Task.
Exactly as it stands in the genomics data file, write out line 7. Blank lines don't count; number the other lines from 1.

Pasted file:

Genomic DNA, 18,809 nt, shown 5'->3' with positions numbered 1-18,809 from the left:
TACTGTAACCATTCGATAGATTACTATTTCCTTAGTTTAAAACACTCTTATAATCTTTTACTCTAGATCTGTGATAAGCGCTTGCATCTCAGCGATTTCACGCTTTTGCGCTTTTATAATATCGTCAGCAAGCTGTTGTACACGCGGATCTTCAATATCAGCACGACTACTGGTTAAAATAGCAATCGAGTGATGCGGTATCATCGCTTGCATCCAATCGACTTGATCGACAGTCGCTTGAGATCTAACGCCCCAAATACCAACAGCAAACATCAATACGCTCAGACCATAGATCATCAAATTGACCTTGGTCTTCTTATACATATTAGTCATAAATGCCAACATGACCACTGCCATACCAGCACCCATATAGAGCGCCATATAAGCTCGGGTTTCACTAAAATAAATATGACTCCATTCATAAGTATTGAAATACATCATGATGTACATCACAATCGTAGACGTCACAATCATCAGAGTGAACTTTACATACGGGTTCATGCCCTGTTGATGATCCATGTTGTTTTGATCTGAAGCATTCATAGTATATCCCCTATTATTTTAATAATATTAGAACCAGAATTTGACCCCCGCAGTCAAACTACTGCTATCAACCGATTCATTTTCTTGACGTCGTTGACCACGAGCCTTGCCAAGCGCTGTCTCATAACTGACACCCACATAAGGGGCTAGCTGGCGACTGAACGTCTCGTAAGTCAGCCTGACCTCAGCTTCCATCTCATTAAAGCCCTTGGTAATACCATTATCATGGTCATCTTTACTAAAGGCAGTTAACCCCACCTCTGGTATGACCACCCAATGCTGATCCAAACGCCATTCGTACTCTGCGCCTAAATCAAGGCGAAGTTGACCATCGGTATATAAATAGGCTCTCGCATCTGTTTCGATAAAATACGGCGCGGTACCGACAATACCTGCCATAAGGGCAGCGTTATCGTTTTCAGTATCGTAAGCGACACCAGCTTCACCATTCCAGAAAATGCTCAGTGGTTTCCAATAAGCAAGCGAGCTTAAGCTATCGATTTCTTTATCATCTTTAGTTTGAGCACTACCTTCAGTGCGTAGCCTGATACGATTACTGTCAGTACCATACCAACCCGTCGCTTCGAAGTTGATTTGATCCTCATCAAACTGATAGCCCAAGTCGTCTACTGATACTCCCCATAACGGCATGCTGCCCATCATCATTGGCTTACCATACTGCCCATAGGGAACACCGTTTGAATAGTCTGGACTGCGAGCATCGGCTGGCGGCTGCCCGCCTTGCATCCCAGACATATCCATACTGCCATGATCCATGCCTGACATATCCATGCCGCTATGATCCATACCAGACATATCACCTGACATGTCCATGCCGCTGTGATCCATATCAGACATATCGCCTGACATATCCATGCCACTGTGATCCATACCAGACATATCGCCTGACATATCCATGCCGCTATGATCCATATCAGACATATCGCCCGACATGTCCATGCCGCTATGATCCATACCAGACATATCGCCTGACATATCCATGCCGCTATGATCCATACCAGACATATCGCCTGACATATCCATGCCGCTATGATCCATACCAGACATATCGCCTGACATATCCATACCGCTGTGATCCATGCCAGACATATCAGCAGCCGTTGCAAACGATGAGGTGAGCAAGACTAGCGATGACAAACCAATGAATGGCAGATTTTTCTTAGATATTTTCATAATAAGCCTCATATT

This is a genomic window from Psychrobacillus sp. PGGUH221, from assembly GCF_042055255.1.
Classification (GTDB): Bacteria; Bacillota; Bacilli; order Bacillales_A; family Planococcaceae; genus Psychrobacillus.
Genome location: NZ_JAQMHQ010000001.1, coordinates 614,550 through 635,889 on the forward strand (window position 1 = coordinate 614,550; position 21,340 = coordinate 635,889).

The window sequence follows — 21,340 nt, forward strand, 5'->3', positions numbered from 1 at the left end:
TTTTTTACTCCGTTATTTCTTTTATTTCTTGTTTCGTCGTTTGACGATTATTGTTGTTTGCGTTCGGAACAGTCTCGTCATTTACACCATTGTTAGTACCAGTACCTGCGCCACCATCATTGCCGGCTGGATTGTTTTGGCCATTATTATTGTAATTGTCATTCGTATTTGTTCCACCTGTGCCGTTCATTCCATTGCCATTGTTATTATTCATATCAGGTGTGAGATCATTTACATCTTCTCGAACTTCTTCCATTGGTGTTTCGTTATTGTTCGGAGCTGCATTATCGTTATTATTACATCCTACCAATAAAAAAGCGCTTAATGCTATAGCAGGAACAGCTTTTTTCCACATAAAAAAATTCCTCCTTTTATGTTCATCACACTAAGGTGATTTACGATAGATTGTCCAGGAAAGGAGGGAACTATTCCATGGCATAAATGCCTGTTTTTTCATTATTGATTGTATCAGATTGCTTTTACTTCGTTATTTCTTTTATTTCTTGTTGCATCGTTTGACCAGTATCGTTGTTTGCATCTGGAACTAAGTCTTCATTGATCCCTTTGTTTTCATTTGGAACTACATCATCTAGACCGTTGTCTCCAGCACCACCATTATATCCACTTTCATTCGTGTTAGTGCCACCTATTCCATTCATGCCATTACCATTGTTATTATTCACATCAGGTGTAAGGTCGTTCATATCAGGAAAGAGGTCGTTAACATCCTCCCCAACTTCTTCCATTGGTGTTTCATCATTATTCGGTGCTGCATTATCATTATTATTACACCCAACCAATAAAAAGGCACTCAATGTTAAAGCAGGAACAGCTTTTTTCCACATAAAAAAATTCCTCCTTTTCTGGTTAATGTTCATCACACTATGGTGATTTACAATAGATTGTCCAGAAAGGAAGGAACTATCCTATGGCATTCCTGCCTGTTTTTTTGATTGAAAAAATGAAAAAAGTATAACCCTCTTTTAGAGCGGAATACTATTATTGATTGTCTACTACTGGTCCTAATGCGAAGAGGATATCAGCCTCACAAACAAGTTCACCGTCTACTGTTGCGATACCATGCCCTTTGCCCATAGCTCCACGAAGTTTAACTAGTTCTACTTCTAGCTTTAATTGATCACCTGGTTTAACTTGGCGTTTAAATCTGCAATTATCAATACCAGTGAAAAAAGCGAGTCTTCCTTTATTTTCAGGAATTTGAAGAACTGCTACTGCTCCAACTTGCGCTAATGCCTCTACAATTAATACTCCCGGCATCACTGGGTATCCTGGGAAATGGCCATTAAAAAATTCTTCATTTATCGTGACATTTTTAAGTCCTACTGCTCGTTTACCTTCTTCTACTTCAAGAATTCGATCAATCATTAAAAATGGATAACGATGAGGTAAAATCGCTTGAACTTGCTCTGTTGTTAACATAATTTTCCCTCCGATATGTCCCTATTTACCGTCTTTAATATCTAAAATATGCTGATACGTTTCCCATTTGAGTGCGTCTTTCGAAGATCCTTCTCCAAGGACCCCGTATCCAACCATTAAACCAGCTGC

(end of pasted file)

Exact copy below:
TTTTTTACTCCGTTATTTCTTTTATTTCTTGTTTCGTCGTTTGACGATTATTGTTGTTTGCGTTCGGAACAGTCTCGTCATTTACACCATTGTTAGTACCAGTACCTGCGCCACCATCATTGCCGGCTGGATTGTTTTGGCCATTATTATTGTAATTGTCATTCGTATTTGTTCCACCTGTGCCGTTCATTCCATTGCCATTGTTATTATTCATATCAGGTGTGAGATCATTTACATCTTCTCGAACTTCTTCCATTGGTGTTTCGTTATTGTTCGGAGCTGCATTATCGTTATTATTACATCCTACCAATAAAAAAGCGCTTAATGCTATAGCAGGAACAGCTTTTTTCCACATAAAAAAATTCCTCCTTTTATGTTCATCACACTAAGGTGATTTACGATAGATTGTCCAGGAAAGGAGGGAACTATTCCATGGCATAAATGCCTGTTTTTTCATTATTGATTGTATCAGATTGCTTTTACTTCGTTATTTCTTTTATTTCTTGTTGCATCGTTTGACCAGTATCGTTGTTTGCATCTGGAACTAAGTCTTCATTGATCCCTTTGTTTTCATTTGGAACTACATCATCTAGACCGTTGTCTCCAGCACCACCATTATATCCACTTTCATTCGTGTTAGTGCCACCTATTCCATTCATGCCATTACCATTGTTATTATTCACATCAGGTGTAAGGTCGTTCATATCAGGAAAGAGGTCGTTAACATCCTCCCCAACTTCTTCCATTGGTGTTTCATCATTATTCGGTGCTGCATTATCATTATTATTACACCCAACCAATAAAAAGGCACTCAATGTTAAAGCAGGAACAGCTTTTTTCCACATAAAAAAATTCCTCCTTTTCTGGTTAATGTTCATCACACTATGGTGATTTACAATAGATTGTCCAGAAAGGAAGGAACTATCCTATGGCATTCCTGCCTGTTTTTTTGATTGAAAAAATGAAAAAAGTATAACCCTCTTTTAGAGCGGAATACTATTATTGATTGTCTACTACTGGTCCTAATGCGAAGAGGATATCAGCCTCACAAACAAGTTCACCGTCTACTGTTGCGATACCATGCCCTTTGCCCATAGCTCCACGAAGTTTAACTAGTTCTACTTCTAGCTTTAATTGATCACCTGGTTTAACTTGGCGTTTAAATCTGCAATTATCAATACCAGTGAAAAAAGCGAGTCTTCCTTTATTTTCAGGAATTTGAAGAACTGCTACTGCTCCAACTTGCGCTAATGCCTCTACAATTAATACTCCCGGCATCACTGGGTATCCTGGGAAATGGCCATTAAAAAATTCTTCATTTATCGTGACATTTTTAAGTCCTACTGCTCGTTTACCTTCTTCTACTTCAAGAATTCGATCAATCATTAAAAATGGATAACGATGAGGTAAAATCGCTTGAACTTGCTCTGTTGTTAACATAATTTTCCCTCCGATATGTCCCTATTTACCGTCTTTAATATCTAAAATATGCTGATACGTTTCCCATTTGAGTGCGTCTTTCGAAGATCCTTCTCCAAGGACCCCGTATCCAACCATTAAACCAGCTGC